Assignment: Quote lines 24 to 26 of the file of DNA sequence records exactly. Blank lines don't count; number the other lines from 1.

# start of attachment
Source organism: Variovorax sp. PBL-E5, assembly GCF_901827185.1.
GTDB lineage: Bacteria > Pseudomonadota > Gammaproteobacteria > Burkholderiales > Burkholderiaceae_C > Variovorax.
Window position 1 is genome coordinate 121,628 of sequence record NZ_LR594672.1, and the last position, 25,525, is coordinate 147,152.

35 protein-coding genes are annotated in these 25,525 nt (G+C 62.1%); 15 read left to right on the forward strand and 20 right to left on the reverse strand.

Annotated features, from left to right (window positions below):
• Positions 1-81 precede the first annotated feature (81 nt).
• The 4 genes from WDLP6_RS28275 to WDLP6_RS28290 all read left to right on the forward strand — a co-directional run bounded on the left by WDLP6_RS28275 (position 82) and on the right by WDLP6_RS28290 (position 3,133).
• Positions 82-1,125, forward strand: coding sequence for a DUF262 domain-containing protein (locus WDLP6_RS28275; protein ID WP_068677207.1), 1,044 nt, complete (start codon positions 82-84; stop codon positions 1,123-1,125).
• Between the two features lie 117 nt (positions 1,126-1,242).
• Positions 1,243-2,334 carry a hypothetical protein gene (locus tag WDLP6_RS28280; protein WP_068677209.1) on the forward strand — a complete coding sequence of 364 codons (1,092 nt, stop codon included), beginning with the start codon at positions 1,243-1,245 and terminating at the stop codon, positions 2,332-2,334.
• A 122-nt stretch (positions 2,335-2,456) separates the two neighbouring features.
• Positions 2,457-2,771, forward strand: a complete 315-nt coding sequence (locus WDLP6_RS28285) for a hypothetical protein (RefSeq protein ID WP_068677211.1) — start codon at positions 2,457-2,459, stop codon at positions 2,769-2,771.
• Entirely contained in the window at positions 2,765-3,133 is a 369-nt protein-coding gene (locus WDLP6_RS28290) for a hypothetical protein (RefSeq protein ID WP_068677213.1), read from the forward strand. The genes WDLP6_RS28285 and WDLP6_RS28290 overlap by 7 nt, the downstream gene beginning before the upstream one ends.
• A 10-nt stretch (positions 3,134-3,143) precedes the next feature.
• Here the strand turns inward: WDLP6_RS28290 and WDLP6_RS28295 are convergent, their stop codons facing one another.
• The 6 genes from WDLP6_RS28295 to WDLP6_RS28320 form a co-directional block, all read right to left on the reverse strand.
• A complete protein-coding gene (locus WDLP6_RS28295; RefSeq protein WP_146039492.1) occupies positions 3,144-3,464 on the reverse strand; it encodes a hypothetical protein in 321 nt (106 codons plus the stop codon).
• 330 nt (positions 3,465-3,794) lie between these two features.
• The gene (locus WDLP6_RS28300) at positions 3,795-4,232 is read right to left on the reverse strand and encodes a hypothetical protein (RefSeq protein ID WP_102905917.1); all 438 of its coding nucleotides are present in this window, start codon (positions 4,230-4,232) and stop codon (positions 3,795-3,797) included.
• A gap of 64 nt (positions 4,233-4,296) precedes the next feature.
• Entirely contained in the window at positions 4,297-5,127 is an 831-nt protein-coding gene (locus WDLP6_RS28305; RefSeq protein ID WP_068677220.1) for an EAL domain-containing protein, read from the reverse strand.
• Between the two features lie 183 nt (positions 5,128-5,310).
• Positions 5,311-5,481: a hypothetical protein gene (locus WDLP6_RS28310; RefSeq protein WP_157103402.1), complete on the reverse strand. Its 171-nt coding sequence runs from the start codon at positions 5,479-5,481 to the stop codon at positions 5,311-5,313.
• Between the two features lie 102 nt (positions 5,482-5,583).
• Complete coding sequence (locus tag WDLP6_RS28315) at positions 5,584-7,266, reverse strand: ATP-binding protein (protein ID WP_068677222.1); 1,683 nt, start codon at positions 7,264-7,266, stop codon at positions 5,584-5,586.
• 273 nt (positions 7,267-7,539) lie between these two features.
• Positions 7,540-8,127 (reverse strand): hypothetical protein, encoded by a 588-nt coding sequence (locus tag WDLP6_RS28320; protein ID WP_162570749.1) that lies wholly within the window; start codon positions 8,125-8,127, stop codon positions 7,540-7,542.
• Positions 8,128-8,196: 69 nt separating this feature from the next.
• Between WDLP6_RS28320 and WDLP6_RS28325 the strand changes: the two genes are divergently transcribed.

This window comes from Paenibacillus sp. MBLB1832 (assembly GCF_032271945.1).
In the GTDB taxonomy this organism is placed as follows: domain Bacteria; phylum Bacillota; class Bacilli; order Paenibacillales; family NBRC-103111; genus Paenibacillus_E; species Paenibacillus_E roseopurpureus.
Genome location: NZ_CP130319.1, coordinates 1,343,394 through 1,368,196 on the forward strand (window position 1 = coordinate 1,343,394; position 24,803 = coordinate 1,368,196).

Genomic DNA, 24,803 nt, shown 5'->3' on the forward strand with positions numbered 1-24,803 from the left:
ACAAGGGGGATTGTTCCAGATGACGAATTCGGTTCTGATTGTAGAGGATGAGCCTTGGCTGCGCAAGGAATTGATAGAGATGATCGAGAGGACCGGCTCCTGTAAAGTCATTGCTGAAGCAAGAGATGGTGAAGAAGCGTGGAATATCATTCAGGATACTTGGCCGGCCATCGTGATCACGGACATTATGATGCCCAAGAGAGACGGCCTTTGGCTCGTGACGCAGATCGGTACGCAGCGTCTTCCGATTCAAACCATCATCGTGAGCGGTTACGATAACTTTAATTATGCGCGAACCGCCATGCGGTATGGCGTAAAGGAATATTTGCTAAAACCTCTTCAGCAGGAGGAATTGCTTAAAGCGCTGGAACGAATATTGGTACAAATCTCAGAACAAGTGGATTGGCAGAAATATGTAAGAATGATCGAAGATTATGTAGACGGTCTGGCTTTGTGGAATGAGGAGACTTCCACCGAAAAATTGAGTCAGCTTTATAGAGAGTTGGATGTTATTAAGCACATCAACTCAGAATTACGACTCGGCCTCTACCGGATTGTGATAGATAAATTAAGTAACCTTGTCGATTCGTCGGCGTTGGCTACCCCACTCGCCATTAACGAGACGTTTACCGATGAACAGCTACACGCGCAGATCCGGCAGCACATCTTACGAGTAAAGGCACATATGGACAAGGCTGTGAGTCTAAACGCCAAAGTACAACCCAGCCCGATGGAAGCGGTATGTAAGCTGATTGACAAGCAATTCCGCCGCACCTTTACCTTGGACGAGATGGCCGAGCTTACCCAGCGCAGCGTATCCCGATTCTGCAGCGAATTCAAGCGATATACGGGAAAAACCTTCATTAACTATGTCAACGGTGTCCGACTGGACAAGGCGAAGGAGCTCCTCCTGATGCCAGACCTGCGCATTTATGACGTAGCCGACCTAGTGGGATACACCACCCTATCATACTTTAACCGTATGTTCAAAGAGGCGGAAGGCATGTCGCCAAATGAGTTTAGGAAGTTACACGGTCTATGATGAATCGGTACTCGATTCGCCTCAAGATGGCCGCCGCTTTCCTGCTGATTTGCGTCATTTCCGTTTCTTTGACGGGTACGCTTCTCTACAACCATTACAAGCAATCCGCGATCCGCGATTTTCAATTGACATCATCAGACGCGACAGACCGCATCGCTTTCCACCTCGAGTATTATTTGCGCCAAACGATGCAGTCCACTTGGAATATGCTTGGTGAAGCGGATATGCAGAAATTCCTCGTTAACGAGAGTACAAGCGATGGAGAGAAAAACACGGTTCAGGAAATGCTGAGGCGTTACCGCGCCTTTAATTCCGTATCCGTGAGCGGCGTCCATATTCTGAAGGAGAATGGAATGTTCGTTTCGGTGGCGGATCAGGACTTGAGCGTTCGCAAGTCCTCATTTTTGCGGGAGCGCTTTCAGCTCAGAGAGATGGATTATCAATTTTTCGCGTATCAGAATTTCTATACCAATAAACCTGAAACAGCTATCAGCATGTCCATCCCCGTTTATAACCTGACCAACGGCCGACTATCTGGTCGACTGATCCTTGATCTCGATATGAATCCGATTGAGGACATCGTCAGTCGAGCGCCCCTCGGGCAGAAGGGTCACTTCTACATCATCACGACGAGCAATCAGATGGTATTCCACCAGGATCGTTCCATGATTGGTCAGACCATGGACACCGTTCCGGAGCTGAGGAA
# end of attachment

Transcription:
• Between the two features lie 102 nt (positions 5,482-5,583).
• Complete coding sequence (locus tag WDLP6_RS28315) at positions 5,584-7,266, reverse strand: ATP-binding protein (protein ID WP_068677222.1); 1,683 nt, start codon at positions 7,264-7,266, stop codon at positions 5,584-5,586.
• 273 nt (positions 7,267-7,539) lie between these two features.